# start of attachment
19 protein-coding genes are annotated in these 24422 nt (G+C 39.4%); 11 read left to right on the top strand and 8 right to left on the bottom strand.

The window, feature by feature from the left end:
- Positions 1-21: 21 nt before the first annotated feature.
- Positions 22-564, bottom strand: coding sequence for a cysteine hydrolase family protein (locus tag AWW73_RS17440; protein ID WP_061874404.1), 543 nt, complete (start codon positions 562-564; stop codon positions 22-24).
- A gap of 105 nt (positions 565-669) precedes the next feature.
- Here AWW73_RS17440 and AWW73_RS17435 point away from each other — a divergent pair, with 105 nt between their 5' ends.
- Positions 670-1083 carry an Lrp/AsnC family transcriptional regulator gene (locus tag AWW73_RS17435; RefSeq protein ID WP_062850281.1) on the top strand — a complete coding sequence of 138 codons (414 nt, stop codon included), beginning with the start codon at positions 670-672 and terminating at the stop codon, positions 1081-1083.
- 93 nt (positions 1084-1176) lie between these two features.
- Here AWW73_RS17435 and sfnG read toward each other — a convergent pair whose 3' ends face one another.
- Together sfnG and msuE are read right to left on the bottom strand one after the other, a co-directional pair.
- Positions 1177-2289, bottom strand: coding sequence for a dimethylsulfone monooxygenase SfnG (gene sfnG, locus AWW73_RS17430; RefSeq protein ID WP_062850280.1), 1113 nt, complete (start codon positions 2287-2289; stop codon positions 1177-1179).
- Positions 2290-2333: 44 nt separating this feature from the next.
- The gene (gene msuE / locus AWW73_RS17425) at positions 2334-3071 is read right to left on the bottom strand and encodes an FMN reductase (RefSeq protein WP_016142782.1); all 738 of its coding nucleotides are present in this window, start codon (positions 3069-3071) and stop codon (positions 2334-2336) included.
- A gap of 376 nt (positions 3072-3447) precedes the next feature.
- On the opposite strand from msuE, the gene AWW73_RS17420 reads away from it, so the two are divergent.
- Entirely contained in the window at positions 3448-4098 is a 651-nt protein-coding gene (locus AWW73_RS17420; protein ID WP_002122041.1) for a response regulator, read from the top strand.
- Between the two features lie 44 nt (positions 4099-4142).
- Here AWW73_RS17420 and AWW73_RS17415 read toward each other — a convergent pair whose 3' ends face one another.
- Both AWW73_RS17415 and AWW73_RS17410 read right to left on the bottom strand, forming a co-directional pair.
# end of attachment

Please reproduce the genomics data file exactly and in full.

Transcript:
19 protein-coding genes are annotated in these 24422 nt (G+C 39.4%); 11 read left to right on the top strand and 8 right to left on the bottom strand.

The window, feature by feature from the left end:
- Positions 1-21: 21 nt before the first annotated feature.
- Positions 22-564, bottom strand: coding sequence for a cysteine hydrolase family protein (locus tag AWW73_RS17440; protein ID WP_061874404.1), 543 nt, complete (start codon positions 562-564; stop codon positions 22-24).
- A gap of 105 nt (positions 565-669) precedes the next feature.
- Here AWW73_RS17440 and AWW73_RS17435 point away from each other — a divergent pair, with 105 nt between their 5' ends.
- Positions 670-1083 carry an Lrp/AsnC family transcriptional regulator gene (locus tag AWW73_RS17435; RefSeq protein ID WP_062850281.1) on the top strand — a complete coding sequence of 138 codons (414 nt, stop codon included), beginning with the start codon at positions 670-672 and terminating at the stop codon, positions 1081-1083.
- 93 nt (positions 1084-1176) lie between these two features.
- Here AWW73_RS17435 and sfnG read toward each other — a convergent pair whose 3' ends face one another.
- Together sfnG and msuE are read right to left on the bottom strand one after the other, a co-directional pair.
- Positions 1177-2289, bottom strand: coding sequence for a dimethylsulfone monooxygenase SfnG (gene sfnG, locus AWW73_RS17430; RefSeq protein ID WP_062850280.1), 1113 nt, complete (start codon positions 2287-2289; stop codon positions 1177-1179).
- Positions 2290-2333: 44 nt separating this feature from the next.
- The gene (gene msuE / locus AWW73_RS17425) at positions 2334-3071 is read right to left on the bottom strand and encodes an FMN reductase (RefSeq protein WP_016142782.1); all 738 of its coding nucleotides are present in this window, start codon (positions 3069-3071) and stop codon (positions 2334-2336) included.
- A gap of 376 nt (positions 3072-3447) precedes the next feature.
- On the opposite strand from msuE, the gene AWW73_RS17420 reads away from it, so the two are divergent.
- Entirely contained in the window at positions 3448-4098 is a 651-nt protein-coding gene (locus AWW73_RS17420; protein ID WP_002122041.1) for a response regulator, read from the top strand.
- Between the two features lie 44 nt (positions 4099-4142).
- Here AWW73_RS17420 and AWW73_RS17415 read toward each other — a convergent pair whose 3' ends face one another.
- Both AWW73_RS17415 and AWW73_RS17410 read right to left on the bottom strand, forming a co-directional pair.